Mind you, there are still some more basic interior touches such as the manual air conditioning controls, but they’re incorporated well, particularly next to items shared with the top-spec variants. That includes the 7.0-inch digital TFT display in the instrument cluster and the head-up display, both of which come as standard.

However, both 2023 and 2024 G20 Pure models do only feature the smaller 8.8-inch infotainment screen as standard, although all 2024 variants are available with a larger 10.25-inch display either optionally or as standard depending on the trim level. Keep in mind, though, that 2023 models did at least gain wireless Apple CarPlay.

In terms of practicality, the CX-30 features a boot that’s actually on the smaller side, measuring in at just 317 litres using the VDA measurement system, although it’s far bigger than what you’ll find in the smaller CX-3. However, there’s plenty of room with the seats folded down, and I can attest to it being large enough to carry some big boxes of glassware for an exhibition I was coordinating during the week I had it on test.

Is it worth buying a manual CX-30 while you still can?

Since you might still find the odd manual example hanging around at a dealership somewhere, I’d say it’s worth considering this outgoing version of the Mazda CX-30 if you’re someone who doesn’t mind or even prefers a manual gearbox. Given its premium looks and interior design at a very affordable price point – and you may even be able to haggle more on a less-popular manual model – there’s no denying it presents impressive value for money.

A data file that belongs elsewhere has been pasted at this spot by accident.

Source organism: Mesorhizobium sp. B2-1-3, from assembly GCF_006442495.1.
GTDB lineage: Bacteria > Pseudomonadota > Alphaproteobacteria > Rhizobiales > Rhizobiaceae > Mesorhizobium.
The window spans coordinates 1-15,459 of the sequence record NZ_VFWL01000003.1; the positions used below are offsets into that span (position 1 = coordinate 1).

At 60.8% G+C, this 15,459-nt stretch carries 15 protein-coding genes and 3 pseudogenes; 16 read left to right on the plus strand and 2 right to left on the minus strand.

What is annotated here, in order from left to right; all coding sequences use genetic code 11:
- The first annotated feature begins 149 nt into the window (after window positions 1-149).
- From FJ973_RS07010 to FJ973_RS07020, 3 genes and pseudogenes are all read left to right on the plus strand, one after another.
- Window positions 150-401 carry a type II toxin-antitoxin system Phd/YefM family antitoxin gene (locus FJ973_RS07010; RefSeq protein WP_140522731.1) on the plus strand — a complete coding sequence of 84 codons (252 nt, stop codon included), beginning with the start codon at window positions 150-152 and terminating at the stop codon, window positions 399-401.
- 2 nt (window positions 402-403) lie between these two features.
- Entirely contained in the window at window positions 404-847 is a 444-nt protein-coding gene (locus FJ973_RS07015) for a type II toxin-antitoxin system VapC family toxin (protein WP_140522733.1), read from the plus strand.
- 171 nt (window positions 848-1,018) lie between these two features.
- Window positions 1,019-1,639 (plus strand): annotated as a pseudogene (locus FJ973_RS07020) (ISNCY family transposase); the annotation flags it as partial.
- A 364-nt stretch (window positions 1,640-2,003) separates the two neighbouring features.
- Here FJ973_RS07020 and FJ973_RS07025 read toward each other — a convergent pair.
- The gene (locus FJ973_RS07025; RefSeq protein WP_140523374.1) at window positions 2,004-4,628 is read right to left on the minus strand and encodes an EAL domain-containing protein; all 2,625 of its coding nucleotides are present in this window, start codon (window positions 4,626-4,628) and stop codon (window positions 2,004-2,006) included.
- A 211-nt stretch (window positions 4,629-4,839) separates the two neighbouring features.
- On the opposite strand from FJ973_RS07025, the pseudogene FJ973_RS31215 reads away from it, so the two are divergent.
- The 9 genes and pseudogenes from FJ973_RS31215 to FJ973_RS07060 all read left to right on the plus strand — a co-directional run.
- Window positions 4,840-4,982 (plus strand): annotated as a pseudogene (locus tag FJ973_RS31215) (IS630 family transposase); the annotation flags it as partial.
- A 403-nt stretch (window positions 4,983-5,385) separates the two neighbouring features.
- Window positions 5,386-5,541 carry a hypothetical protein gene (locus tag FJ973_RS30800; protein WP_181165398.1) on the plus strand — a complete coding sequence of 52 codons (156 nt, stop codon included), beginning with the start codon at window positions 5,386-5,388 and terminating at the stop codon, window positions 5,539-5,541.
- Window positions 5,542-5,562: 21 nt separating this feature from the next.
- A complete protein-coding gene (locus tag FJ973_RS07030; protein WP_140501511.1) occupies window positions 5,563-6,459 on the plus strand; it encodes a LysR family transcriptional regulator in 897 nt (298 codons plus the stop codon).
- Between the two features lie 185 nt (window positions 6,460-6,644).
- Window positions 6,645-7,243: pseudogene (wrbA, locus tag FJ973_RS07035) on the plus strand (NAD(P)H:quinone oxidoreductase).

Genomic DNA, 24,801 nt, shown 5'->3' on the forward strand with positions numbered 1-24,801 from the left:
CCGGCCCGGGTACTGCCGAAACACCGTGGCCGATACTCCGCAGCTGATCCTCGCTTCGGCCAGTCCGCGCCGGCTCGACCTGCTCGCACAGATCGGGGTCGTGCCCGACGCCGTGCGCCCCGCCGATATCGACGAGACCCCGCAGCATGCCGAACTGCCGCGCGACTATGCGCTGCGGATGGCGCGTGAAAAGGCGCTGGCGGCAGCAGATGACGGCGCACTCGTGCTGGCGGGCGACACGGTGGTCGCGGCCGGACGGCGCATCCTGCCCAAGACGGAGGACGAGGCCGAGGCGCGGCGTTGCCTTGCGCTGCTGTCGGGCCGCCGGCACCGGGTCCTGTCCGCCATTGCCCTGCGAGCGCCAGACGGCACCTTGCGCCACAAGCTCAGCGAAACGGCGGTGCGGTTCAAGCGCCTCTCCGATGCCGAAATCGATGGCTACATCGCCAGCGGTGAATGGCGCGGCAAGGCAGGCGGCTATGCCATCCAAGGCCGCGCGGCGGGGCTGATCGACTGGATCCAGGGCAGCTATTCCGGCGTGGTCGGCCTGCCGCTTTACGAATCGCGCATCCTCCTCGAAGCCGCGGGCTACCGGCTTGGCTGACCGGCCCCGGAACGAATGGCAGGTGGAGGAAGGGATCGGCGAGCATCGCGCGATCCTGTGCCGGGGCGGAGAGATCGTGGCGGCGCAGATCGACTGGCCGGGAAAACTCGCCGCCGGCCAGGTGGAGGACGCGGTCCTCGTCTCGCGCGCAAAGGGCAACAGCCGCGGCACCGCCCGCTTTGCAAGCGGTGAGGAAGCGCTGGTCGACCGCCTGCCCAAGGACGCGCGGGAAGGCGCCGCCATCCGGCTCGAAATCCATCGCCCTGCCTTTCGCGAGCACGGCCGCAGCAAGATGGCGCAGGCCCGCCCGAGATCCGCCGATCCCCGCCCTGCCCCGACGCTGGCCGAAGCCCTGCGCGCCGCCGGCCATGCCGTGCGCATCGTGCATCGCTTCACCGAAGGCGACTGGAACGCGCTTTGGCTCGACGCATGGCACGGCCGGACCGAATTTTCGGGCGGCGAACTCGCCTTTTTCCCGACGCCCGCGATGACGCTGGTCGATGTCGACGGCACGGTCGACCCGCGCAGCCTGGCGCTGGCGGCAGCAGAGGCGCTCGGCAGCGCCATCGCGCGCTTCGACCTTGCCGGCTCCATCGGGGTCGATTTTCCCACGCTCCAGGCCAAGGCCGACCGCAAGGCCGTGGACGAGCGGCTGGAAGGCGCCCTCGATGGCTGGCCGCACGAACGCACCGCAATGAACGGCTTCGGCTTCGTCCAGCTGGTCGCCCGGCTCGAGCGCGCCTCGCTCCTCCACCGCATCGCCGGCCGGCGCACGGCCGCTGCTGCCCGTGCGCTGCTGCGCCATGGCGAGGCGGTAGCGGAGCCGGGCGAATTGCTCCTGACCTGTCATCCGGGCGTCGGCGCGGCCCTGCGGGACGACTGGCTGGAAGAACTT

I’d be most inclined to consider it as a car for primarily urban use where the weaknesses of its less-powerful engine aren’t so exposed. With a light clutch, pliable ride quality, and kerb-resistant chubby tyres, I’m sure there’s still a few people out there for whom this will check a lot of the right boxes.


2023 Mazda CX-30 G20 Pure Manual 2WD List Price: $30,610
  • 6.5/10
    Performance - 6.5/10
  • 8/10
    Ride & Handling - 8/10
  • 8/10
    Tech & Features - 8/10
  • 8/10
    Practicality - 8/10
  • 8.5/10
    Value for Money - 8.5/10
7.8/10

Pros: Manual gearbox is geared evenly and shifts nicely, chubby tyres work wonders on city streets, high-quality and well-equipped interior even in base-spec
Cons: Engine lacks torque, those tiny wheels diminish the looks somewhat, the manual is being dropped from the lineup



Full Disclosure: The vehicle tested here was provided by Mazda Australia for one week with a full tank of fuel. All additional fuel costs were covered by the author.

Patrick Jackson
Latest posts by Patrick Jackson (see all)
Share this article: